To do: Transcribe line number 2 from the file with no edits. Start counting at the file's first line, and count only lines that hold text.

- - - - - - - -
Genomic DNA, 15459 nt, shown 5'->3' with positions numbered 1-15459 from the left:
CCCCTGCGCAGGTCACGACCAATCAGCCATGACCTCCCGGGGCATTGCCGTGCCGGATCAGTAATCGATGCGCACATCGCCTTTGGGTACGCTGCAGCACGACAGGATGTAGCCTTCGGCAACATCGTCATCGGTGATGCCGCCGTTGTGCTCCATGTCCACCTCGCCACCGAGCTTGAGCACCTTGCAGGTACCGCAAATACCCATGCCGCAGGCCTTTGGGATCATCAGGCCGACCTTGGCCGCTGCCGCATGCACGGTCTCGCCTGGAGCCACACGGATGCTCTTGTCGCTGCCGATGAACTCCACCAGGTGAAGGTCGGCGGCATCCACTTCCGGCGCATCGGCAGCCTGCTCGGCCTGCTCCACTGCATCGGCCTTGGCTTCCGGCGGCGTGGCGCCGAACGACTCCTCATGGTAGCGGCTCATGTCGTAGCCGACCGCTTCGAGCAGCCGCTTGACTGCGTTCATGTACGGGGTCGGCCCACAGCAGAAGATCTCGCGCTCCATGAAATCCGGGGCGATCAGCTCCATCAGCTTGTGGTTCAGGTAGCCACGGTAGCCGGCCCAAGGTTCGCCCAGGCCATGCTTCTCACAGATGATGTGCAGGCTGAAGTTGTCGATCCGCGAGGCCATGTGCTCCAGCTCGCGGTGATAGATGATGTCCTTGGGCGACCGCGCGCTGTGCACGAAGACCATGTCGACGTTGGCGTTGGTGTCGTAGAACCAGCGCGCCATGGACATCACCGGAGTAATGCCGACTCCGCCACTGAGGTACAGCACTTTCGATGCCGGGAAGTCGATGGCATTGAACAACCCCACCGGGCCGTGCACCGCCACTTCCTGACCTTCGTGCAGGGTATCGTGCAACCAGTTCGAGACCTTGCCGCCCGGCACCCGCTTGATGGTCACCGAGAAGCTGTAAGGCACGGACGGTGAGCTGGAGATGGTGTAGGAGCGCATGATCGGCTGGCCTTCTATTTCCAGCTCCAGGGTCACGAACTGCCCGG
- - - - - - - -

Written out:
CCCCTGCGCAGGTCACGACCAATCAGCCATGACCTCCCGGGGCATTGCCGTGCCGGATCAGTAATCGATGCGCACATCGCCTTTGGGTACGCTGCAGCACGACAGGATGTAGCCTTCGGCAACATCGTCATCGGTGATGCCGCCGTTGTGCTCCATGTCCACCTCGCCACCGAGCTTGAGCACCTTGCAGGTACCGCAAATACCCATGCCGCAGGCCTTTGGGATCATCAGGCCGACCTTGGCCGCTGCCGCATGCACGGTCTCGCCTGGAGCCACACGGATGCTCTTGTCGCTGCCGATGAACTCCACCAGGTGAAGGTCGGCGGCATCCACTTCCGGCGCATCGGCAGCCTGCTCGGCCTGCTCCACTGCATCGGCCTTGGCTTCCGGCGGCGTGGCGCCGAACGACTCCTCATGGTAGCGGCTCATGTCGTAGCCGACCGCTTCGAGCAGCCGCTTGACTGCGTTCATGTACGGGGTCGGCCCACAGCAGAAGATCTCGCGCTCCATGAAATCCGGGGCGATCAGCTCCATCAGCTTGTGGTTCAGGTAGCCACGGTAGCCGGCCCAAGGTTCGCCCAGGCCATGCTTCTCACAGATGATGTGCAGGCTGAAGTTGTCGATCCGCGAGGCCATGTGCTCCAGCTCGCGGTGATAGATGATGTCCTTGGGCGACCGCGCGCTGTGCACGAAGACCATGTCGACGTTGGCGTTGGTGTCGTAGAACCAGCGCGCCATGGACATCACCGGAGTAATGCCGACTCCGCCACTGAGGTACAGCACTTTCGATGCCGGGAAGTCGATGGCATTGAACAACCCCACCGGGCCGTGCACCGCCACTTCCTGACCTTCGTGCAGGGTATCGTGCAACCAGTTCGAGACCTTGCCGCCCGGCACCCGCTTGATGGTCACCGAGAAGCTGTAAGGCACGGACGGTGAGCTGGAGATGGTGTAGGAGCGCATGATCGGCTGGCCTTCTATTTCCAGCTCCAGGGTCACGAACTGCCCGG